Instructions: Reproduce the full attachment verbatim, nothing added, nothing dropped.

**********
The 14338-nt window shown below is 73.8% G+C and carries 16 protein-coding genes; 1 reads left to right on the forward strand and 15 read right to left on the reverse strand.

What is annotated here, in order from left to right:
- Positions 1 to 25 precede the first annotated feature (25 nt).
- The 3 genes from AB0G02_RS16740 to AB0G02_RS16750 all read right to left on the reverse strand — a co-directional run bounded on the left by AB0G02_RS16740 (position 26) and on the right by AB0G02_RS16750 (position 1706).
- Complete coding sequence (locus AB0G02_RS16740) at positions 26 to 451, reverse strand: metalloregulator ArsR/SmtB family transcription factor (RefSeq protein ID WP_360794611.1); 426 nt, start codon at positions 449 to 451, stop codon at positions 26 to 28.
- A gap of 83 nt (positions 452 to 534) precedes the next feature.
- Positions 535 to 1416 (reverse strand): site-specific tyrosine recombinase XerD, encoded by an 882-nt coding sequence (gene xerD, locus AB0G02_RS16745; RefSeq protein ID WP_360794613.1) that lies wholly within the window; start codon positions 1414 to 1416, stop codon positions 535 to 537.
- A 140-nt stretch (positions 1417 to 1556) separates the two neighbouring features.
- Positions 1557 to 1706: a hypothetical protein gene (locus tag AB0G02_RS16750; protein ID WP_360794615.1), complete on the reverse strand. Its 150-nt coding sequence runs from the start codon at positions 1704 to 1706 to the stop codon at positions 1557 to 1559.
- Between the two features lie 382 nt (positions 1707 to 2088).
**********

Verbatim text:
The 14338-nt window shown below is 73.8% G+C and carries 16 protein-coding genes; 1 reads left to right on the forward strand and 15 read right to left on the reverse strand.

What is annotated here, in order from left to right:
- Positions 1 to 25 precede the first annotated feature (25 nt).
- The 3 genes from AB0G02_RS16740 to AB0G02_RS16750 all read right to left on the reverse strand — a co-directional run bounded on the left by AB0G02_RS16740 (position 26) and on the right by AB0G02_RS16750 (position 1706).
- Complete coding sequence (locus AB0G02_RS16740) at positions 26 to 451, reverse strand: metalloregulator ArsR/SmtB family transcription factor (RefSeq protein ID WP_360794611.1); 426 nt, start codon at positions 449 to 451, stop codon at positions 26 to 28.
- A gap of 83 nt (positions 452 to 534) precedes the next feature.
- Positions 535 to 1416 (reverse strand): site-specific tyrosine recombinase XerD, encoded by an 882-nt coding sequence (gene xerD, locus AB0G02_RS16745; RefSeq protein ID WP_360794613.1) that lies wholly within the window; start codon positions 1414 to 1416, stop codon positions 535 to 537.
- A 140-nt stretch (positions 1417 to 1556) separates the two neighbouring features.
- Positions 1557 to 1706: a hypothetical protein gene (locus tag AB0G02_RS16750; protein ID WP_360794615.1), complete on the reverse strand. Its 150-nt coding sequence runs from the start codon at positions 1704 to 1706 to the stop codon at positions 1557 to 1559.
- Between the two features lie 382 nt (positions 1707 to 2088).